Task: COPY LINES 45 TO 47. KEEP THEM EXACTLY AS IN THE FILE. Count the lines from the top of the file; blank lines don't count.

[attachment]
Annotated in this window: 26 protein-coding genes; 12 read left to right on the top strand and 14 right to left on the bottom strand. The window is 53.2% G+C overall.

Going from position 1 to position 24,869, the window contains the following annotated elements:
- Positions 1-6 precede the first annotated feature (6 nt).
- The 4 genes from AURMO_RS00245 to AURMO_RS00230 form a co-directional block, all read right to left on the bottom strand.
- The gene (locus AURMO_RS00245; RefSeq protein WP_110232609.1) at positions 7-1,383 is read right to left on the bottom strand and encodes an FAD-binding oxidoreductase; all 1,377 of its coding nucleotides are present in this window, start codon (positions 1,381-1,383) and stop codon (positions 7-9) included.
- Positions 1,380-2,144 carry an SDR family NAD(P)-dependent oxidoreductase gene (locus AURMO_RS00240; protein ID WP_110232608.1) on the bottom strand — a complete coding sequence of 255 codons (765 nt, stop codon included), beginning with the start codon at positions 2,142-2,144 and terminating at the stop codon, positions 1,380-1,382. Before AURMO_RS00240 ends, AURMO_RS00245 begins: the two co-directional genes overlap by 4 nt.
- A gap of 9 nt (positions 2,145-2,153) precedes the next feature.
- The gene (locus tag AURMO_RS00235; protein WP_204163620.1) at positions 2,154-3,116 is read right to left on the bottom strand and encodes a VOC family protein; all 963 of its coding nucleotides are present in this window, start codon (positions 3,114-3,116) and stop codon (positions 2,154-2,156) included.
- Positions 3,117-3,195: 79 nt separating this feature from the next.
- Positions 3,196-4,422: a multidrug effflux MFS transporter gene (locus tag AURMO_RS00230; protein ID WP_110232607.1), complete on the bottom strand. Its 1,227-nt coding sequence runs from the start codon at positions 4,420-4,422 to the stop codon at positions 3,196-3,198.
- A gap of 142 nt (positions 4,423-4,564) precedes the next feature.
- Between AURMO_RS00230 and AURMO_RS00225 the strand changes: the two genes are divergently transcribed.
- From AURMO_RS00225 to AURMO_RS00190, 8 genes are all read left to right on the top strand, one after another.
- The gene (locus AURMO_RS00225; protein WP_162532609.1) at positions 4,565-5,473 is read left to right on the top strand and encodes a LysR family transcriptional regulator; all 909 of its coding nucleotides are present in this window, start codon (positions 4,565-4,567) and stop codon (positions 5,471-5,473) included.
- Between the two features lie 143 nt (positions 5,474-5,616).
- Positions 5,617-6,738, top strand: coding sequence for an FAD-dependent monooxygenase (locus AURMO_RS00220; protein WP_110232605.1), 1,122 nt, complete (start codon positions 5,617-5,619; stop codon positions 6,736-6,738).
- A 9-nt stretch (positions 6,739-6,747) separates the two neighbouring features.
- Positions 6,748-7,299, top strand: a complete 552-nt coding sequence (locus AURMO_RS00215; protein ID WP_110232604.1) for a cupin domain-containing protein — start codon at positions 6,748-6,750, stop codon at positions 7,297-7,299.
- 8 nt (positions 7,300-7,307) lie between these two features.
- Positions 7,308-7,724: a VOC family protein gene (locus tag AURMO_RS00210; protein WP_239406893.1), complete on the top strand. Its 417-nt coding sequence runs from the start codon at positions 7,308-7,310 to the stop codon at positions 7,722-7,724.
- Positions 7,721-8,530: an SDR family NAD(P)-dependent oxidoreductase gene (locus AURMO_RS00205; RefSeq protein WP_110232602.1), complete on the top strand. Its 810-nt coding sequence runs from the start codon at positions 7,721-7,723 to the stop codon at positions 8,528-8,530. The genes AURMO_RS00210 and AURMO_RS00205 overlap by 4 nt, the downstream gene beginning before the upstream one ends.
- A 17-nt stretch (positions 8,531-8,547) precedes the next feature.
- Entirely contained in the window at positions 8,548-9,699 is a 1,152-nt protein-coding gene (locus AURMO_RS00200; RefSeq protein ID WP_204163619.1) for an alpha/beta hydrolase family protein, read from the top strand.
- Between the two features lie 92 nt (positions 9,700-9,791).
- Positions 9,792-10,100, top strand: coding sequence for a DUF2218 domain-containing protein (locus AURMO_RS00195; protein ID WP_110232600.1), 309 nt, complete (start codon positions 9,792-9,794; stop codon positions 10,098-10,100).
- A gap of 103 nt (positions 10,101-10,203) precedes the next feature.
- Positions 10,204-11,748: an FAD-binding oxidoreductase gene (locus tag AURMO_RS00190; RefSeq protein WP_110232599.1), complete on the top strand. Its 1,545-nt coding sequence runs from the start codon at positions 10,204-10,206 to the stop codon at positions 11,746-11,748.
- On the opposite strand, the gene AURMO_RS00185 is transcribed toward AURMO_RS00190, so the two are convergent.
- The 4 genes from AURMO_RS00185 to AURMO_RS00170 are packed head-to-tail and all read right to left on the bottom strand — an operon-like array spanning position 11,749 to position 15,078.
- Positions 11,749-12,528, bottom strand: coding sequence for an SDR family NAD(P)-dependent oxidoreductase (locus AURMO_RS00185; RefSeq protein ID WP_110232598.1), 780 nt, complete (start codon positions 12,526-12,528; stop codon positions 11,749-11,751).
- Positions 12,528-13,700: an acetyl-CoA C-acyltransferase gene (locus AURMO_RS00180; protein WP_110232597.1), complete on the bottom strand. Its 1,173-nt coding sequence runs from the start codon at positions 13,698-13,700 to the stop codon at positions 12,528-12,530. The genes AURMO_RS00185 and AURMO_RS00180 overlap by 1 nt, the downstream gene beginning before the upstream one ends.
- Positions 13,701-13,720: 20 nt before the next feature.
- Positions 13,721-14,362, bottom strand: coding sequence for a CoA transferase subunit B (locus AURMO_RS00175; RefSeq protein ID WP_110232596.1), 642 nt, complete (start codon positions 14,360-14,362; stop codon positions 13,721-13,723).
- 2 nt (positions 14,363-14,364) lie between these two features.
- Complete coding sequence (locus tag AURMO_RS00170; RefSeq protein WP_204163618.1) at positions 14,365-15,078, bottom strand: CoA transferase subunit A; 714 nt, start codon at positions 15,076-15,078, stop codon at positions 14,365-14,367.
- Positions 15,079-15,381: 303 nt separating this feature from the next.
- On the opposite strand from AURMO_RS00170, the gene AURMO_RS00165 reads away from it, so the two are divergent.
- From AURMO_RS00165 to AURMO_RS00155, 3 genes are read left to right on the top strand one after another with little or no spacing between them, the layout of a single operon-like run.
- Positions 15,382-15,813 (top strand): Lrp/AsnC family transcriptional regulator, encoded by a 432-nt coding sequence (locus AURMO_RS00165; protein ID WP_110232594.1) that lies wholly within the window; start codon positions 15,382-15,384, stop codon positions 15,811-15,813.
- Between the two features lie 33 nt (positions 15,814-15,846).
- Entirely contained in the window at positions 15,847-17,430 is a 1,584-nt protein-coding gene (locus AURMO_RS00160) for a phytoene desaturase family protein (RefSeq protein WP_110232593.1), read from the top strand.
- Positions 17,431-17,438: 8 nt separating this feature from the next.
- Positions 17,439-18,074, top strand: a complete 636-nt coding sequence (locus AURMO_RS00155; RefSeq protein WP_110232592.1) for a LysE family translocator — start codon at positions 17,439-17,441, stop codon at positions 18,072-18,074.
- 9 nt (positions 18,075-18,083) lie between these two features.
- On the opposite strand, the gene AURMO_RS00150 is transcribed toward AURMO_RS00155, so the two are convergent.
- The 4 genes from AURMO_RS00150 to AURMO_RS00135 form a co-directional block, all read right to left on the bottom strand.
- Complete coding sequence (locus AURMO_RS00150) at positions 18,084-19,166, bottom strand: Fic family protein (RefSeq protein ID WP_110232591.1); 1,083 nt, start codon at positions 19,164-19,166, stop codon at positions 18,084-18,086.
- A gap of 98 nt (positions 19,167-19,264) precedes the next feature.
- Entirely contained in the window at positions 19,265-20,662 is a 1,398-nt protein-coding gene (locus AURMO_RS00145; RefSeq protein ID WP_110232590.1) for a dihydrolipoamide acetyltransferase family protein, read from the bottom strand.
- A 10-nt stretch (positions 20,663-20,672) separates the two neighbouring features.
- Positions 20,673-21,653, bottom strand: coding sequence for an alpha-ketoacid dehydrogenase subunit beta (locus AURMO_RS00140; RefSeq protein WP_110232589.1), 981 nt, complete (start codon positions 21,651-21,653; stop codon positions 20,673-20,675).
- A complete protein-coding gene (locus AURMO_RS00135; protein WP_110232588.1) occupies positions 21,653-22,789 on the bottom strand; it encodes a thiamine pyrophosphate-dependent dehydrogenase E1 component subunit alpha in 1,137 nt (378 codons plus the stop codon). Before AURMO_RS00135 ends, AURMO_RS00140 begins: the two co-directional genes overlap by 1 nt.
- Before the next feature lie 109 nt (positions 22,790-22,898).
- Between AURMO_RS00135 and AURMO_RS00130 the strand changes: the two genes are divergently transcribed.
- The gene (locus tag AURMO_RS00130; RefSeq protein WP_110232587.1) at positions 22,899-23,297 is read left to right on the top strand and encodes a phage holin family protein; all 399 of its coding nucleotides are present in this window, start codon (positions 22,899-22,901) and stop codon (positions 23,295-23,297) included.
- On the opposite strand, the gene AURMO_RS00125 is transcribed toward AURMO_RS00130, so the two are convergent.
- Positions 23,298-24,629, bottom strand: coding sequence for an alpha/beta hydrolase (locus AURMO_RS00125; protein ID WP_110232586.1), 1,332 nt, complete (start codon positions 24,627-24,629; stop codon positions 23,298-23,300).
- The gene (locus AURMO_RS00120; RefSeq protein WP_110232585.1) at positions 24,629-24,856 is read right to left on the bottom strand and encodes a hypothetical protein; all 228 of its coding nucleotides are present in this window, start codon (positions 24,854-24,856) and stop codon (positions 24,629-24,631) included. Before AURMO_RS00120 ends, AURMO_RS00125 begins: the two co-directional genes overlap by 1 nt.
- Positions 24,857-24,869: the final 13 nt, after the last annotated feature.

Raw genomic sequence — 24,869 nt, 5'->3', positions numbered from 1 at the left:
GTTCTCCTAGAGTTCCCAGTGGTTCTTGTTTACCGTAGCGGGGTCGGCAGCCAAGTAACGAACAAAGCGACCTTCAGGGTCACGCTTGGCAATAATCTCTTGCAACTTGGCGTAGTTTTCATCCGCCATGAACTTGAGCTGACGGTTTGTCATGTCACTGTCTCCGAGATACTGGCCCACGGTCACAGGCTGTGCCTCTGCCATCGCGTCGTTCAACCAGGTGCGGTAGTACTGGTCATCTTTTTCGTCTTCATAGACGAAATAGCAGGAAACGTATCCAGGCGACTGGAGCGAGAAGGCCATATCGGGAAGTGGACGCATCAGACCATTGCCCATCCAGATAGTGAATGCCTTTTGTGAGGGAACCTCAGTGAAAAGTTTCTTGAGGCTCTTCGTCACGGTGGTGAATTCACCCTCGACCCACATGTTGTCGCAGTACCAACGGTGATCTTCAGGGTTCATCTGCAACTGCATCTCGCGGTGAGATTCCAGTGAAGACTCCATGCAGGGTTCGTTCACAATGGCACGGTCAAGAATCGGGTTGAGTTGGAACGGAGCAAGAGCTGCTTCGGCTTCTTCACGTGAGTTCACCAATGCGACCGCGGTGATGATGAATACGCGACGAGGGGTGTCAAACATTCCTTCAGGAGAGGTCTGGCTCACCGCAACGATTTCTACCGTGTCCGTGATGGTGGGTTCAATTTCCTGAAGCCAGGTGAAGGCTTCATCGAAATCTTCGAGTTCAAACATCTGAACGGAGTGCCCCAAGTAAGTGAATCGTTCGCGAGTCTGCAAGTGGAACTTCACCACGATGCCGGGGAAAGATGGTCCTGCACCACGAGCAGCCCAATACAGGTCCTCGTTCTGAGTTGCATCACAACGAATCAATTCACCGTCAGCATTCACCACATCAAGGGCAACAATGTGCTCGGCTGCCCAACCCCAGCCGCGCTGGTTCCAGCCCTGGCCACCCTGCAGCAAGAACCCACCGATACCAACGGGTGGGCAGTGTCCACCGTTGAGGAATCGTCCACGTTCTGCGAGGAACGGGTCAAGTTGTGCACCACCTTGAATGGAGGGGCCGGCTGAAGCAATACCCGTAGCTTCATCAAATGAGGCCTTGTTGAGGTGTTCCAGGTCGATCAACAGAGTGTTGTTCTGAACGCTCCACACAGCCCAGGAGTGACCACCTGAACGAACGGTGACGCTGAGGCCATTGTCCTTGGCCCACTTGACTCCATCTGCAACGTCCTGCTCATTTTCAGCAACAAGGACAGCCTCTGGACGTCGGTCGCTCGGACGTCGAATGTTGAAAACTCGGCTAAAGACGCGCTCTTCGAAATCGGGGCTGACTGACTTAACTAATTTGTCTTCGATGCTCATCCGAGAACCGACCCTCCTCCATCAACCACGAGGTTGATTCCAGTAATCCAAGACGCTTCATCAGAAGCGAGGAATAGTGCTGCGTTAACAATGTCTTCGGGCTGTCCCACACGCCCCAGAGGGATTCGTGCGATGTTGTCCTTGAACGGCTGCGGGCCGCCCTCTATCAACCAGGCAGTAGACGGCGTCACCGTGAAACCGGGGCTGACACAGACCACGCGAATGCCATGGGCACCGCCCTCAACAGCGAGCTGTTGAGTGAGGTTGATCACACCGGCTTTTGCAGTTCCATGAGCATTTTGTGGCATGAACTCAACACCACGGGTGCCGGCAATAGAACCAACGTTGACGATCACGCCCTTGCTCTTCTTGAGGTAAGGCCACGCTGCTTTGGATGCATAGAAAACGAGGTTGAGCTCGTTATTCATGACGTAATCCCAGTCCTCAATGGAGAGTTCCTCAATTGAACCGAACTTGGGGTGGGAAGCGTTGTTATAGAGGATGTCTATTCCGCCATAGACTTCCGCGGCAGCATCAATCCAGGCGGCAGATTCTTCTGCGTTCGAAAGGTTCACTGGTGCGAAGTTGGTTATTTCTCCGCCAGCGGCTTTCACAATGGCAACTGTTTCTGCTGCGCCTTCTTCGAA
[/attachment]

- On the opposite strand, the gene AURMO_RS00150 is transcribed toward AURMO_RS00155, so the two are convergent.
- The 4 genes from AURMO_RS00150 to AURMO_RS00135 form a co-directional block, all read right to left on the bottom strand.
- Complete coding sequence (locus AURMO_RS00150) at positions 18,084-19,166, bottom strand: Fic family protein (RefSeq protein ID WP_110232591.1); 1,083 nt, start codon at positions 19,164-19,166, stop codon at positions 18,084-18,086.